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Discovery of ‘Monster Black Holes’ Points to the Existence of Millions More

British astronomers, using Nasa's Nuclear Spectroscopic Telescope Array (NuSTAR) satellite observatory orbiting the Earth, have discovered five new ‘supermassive' black holes, leading scientists to suggest that they've vastly underestimated the number of these phenomena in our galaxy.

Five 'Buried' Supermassive Black Holes Detected --"Huge Number Exist Throughout Universe"

Astronomers have found evidence for a large population of hidden supermassive black holes in the Universe. Using NASA's Nuclear Spectroscopic Telescope Array (NuSTAR) satellite observatory, the team of international scientists detected the high-energy x-rays from five supermassive black holes previously...

NuSTAR captures mysterious high-energy X-ray glow from the center of the Milky Way

4 months agoTechnology / Gadgets : Gizmag

NASA astronomers have used the Nuclear Spectroscopic Telescope Array (NuSTAR) to spot a glow of high-energy X-rays emanating from the heart of the Milky Way galaxy. The origin of the mysterious glow is unknown, with scientists speculating that it may be caused by dead stars as they draw material from their stellar partners... Show More Summary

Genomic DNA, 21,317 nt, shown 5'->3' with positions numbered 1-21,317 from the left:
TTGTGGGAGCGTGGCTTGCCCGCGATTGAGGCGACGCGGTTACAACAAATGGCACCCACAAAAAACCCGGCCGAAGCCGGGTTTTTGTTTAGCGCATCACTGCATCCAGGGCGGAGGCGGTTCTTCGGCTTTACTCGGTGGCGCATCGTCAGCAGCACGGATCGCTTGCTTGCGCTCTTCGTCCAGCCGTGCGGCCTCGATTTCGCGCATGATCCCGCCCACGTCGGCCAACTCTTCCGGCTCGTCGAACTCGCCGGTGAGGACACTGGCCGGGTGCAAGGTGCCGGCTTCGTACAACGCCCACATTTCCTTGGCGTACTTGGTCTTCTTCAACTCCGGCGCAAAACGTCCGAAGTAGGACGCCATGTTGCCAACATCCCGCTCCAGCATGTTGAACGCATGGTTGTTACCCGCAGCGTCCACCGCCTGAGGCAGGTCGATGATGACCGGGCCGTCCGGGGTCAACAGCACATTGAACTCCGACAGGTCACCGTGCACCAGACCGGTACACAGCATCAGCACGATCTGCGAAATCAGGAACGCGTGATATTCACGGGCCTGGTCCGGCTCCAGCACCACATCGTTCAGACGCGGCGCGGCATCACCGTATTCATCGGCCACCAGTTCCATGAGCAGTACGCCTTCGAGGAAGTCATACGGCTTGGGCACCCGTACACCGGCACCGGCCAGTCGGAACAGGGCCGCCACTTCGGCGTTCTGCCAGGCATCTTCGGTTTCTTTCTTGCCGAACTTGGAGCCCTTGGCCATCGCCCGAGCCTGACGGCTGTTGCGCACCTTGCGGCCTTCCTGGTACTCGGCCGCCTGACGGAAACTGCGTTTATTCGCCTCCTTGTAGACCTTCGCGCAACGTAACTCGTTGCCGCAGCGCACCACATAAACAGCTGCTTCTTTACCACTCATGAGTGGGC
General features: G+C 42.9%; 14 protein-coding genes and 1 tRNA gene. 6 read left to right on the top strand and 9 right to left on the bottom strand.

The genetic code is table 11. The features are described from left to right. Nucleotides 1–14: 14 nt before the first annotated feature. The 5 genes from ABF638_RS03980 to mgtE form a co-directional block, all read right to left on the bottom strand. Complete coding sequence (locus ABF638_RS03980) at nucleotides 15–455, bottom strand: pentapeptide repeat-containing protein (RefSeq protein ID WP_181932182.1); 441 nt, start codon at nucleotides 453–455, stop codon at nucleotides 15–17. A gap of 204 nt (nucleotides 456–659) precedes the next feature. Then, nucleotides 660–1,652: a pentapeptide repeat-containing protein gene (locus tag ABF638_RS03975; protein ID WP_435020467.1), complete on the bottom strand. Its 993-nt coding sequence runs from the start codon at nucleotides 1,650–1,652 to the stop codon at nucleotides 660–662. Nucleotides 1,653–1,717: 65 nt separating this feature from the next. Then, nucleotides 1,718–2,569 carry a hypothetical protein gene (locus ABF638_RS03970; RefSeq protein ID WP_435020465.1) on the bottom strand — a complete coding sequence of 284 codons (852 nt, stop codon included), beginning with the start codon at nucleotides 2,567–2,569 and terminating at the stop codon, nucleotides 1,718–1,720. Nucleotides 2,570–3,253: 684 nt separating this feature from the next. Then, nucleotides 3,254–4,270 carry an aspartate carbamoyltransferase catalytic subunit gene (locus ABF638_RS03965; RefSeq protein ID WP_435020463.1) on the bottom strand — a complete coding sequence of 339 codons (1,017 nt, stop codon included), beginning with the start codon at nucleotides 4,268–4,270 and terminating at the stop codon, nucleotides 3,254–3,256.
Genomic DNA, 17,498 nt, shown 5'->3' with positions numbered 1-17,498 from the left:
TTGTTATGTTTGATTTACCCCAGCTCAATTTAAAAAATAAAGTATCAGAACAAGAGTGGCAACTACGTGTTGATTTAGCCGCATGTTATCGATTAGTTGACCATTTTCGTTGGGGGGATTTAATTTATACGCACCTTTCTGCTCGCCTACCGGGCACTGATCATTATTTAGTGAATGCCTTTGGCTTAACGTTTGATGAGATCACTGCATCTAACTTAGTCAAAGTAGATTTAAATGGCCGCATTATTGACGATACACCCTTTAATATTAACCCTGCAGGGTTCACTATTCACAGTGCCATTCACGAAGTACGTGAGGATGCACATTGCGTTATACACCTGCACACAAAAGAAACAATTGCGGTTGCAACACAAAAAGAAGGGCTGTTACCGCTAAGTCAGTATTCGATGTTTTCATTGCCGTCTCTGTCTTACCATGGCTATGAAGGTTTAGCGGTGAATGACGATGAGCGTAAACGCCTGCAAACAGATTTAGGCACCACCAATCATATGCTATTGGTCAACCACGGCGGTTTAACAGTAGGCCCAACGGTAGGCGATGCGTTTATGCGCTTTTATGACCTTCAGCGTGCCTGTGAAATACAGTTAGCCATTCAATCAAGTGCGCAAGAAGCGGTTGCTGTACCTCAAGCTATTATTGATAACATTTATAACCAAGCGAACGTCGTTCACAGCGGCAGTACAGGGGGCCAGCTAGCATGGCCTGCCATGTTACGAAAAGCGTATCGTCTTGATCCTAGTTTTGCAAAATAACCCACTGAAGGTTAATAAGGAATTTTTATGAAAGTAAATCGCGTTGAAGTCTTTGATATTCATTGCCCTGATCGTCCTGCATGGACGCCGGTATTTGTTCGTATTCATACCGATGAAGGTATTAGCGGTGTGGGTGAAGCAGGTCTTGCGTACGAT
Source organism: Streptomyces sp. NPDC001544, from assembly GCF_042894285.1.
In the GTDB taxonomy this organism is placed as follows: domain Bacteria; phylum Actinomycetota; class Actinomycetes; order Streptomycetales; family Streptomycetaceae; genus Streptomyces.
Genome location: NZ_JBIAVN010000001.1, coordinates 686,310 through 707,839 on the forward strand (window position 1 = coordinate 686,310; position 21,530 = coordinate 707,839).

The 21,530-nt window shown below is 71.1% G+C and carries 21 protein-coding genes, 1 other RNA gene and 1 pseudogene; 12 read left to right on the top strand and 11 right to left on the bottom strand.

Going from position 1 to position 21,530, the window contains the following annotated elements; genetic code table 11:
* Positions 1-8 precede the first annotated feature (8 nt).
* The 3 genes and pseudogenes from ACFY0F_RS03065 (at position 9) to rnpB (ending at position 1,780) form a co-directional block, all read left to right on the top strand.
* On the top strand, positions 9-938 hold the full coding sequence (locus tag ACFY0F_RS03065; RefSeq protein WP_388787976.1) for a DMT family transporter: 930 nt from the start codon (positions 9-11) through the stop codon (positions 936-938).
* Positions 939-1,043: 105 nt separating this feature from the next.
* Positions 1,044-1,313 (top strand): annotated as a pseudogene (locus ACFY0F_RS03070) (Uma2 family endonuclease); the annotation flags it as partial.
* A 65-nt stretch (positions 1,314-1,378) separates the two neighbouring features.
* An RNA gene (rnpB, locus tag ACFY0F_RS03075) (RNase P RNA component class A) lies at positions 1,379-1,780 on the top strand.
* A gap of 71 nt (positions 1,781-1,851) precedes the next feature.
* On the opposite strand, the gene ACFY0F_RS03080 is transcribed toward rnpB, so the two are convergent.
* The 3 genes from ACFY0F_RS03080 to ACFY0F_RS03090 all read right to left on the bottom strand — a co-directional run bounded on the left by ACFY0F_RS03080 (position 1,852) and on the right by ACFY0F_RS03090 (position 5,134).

New solar spacecraft takes first photo—and it is absolutely stunning

8 months agoTechnology / Gadgets : Gizmodo

NuSTAR—NASA's Nuclear Spectroscopic Telescope Array, the most sensitive high energy X-ray telescope ever invented—has taken its first picture of the Sun ever and it looks absolutely amazing. Like the prettiest Christmas tree ornament. Read more...

NuSTAR's amazing first image of the sun

8 months agoHumor : Boing Boing

Via NASA/JPL, this amazing image is one of the first shot by NASA's Nuclear Spectroscopic Telescope Array, or NuSTAR. A larger version is available here. Read the rest

NASA’s NuSTAR telescope discovers brightest recorded pulsar

11 months agoTechnology / Gadgets : Gizmag

Astronomers have used NASA’s Nuclear Spectroscopic Telescope Array (NuSTAR) to detect the brightest-ever recorded pulsar. The distant object was happened upon by the team while observing a recent supernova in the region. In the longShow More Summary

That's not a Blackhole...Its a Pulsar! The Impossible Pulsar With All the Power of 10 Million Suns